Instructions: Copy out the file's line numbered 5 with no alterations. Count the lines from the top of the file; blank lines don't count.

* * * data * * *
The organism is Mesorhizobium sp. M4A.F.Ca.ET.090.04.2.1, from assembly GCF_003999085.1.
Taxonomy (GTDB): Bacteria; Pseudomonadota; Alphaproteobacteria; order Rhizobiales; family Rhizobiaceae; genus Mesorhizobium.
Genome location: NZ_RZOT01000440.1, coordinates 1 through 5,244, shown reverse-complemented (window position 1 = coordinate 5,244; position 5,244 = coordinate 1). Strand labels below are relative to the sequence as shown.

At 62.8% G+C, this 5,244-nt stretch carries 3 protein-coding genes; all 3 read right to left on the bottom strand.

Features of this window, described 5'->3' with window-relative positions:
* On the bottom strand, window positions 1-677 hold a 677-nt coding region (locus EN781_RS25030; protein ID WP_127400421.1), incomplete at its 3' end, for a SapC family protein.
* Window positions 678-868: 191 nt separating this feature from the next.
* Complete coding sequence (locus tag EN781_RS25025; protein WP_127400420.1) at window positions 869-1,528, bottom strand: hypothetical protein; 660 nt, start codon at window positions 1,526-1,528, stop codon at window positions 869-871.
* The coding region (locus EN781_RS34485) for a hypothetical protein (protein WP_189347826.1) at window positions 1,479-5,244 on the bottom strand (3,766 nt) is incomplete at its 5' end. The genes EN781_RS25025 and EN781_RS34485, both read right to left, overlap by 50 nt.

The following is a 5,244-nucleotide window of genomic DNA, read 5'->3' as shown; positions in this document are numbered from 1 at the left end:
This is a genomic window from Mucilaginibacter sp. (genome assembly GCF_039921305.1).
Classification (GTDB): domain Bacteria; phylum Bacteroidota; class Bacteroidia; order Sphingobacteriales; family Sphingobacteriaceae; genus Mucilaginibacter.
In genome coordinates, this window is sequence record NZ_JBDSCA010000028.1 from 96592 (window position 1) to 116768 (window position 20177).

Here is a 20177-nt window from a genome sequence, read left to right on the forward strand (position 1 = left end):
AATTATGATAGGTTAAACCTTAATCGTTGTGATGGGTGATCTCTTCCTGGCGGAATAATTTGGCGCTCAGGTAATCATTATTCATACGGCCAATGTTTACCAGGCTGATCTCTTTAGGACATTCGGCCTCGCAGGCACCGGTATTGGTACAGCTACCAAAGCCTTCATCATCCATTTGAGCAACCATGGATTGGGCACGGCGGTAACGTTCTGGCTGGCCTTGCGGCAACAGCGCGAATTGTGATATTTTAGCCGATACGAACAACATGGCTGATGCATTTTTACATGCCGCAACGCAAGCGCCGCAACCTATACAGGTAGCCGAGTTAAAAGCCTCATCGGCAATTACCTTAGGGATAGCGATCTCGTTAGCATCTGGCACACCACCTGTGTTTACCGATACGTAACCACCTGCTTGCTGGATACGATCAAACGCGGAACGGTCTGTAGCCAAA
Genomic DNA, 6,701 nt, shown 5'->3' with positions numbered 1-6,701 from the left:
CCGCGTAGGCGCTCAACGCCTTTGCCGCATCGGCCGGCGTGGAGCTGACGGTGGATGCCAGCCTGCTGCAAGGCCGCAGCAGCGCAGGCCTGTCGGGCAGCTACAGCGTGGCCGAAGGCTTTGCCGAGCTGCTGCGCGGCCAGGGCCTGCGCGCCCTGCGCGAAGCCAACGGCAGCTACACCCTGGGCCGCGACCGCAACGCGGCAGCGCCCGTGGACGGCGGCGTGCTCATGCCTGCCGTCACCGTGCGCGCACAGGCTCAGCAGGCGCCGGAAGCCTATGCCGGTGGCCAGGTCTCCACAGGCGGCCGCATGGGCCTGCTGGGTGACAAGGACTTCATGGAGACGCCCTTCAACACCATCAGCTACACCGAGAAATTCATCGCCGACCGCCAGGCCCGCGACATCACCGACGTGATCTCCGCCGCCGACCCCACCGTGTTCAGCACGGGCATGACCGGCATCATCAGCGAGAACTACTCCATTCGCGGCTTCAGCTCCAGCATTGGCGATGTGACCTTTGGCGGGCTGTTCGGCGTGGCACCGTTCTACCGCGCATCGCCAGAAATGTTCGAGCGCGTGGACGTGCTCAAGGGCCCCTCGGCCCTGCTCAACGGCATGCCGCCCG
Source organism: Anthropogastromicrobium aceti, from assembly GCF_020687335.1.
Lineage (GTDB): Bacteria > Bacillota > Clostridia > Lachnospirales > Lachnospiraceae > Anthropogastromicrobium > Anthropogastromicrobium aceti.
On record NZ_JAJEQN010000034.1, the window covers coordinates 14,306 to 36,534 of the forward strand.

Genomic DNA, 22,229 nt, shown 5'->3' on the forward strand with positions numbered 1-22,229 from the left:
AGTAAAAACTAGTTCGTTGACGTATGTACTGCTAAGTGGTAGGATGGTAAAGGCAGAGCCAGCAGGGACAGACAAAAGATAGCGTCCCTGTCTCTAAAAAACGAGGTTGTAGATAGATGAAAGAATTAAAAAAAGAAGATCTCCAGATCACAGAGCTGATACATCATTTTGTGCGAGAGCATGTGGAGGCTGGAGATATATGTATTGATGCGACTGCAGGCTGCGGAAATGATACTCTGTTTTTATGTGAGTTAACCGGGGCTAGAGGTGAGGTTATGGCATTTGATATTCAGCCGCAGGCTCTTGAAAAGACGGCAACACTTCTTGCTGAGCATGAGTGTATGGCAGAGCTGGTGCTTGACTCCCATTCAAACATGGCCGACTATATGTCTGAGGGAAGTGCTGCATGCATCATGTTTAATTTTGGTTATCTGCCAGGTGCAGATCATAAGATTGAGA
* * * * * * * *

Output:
Features of this window, described 5'->3' with window-relative positions: